PORT OF SPAIN, Trinidad and Tobago, Apr 26, 2019 (CMC) – The Trinidad and Tobago Coast Guard said, yesterday, it was engaged in a search and rescue mission, after a Venezuelan vessel sank on its way to Trinidad and Tobago, with at least 25 people on board.
The Coast Guard said that it had received a report, at 11.40 pm (local time), Wednesday, indicating that a pirogue, named B/P JHONNALY JOSE, with registration number ARSI-CA-0067, had left Venezuela, on Tuesday, and was reported to have overturned, whilst at sea.
The Coast Guard, in a statement, said that 25 people were on board the vessel, with its last known position being two nautical miles (3.7 km) east of Patos Island, an island in the north-western Gulf of Paria and a part of the Bolivarian Republic of Venezuela.
“Additionally, we have been informed that a total of four persons have been rescued and 21 persons are currently still unaccounted for,” the statement added.
The Coast Guard said that the island is located, within the “Maritime Rescue Co-ordination Centre of Venezuela” and, as such, it is their responsibility to coordinate search and rescue operations, within that geographic area.
“However, the Trinidad and Tobago Coast Guard has been engaged and, in accordance with the Trinidad and Tobago Coast Guard’s roles and responsibilities with regard to the International Convention for the Safety of Life at Sea (SOLAS) and International Convention on Maritime Search and Rescue (SAR), as well as our diplomatic links with the Bolivarian Republic of Venezuela, Trinidad and Tobago Coast Guard assets have already been actioned to aid in the search and rescue operation, and further vessel deployments will be coordinated, once required,” the statement explained.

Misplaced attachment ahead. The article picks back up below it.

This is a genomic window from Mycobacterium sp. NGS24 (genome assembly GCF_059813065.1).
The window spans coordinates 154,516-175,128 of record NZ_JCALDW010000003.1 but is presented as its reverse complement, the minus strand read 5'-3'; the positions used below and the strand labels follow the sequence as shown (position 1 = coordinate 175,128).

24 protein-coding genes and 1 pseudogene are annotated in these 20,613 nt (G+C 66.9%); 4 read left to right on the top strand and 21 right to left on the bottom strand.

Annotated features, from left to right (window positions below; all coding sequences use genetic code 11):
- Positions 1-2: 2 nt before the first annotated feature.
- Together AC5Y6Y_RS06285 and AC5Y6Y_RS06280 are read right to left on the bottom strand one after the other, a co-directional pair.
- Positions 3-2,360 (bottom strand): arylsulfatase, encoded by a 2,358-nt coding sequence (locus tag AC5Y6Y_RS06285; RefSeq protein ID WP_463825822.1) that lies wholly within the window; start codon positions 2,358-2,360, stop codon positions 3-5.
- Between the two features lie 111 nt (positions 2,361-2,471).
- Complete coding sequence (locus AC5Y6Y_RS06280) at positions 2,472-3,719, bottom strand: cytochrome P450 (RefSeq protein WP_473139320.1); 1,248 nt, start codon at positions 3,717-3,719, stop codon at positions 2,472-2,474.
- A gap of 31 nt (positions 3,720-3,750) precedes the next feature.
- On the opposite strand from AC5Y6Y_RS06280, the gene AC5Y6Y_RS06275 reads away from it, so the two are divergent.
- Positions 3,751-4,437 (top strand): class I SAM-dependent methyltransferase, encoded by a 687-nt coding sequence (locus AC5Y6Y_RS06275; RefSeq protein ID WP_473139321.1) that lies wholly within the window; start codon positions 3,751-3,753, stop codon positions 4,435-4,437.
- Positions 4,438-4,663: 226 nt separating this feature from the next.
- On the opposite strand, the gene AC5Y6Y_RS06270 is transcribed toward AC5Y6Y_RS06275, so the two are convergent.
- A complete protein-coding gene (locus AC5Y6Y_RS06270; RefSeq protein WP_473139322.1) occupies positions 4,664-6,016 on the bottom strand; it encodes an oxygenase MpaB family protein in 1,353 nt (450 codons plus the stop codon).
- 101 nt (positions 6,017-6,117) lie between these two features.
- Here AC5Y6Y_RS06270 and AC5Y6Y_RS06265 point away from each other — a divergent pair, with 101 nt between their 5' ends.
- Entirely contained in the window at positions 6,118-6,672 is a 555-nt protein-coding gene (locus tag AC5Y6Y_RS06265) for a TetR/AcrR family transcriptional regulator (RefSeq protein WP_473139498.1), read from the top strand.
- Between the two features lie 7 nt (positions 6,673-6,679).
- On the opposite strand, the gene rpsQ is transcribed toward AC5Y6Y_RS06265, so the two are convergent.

The statement added that the Coast Guard would continue to work, “closely”, with its Venezuelan counterparts, to ensure an effective search and rescue operation.
Yesterday, the Trinidad Express newspaper said that the vessel, with the illegal immigrants, including two children, may have drowned, after their boat overturned, while undertaking the three-and-a-half-hour journey.
The newspaper quoted a Venezuelan woman, residing, here, as saying that her sister, who was on board the vessel, was coming here, to help her.
“My sister was coming to Trinidad to help me. It is very bad in Venezuela. There is no food, no hospital and people are becoming desperate,” she told the Trinidad Express newspapers.
“My sister contacted me, on Tuesday, and said she was leaving. I understand the survivors contacted the other relatives and told them that the boat overturned and some people were missing,” the woman related.
Several Venezuelan nationals have come to Trinidad and Tobago to escape the economic and political situation in the South American country, where the United States is leading an offensive to remove President Nicolas Maduro from office.
The Trinidad and Tobago government said it had agreed to open a two-week registration for Venezuelans, to allow them an initial stay of six months, in which they can also work in the twin-island republic.
Venezuelans, who arrive, here, legally or illegally, will benefit from the process, and National Security Minister, Stuart Young, said the Venezuelans would undergo medical examinations, and at the end of the six months, will have their situations evaluated, before another six-month period becomes available to them.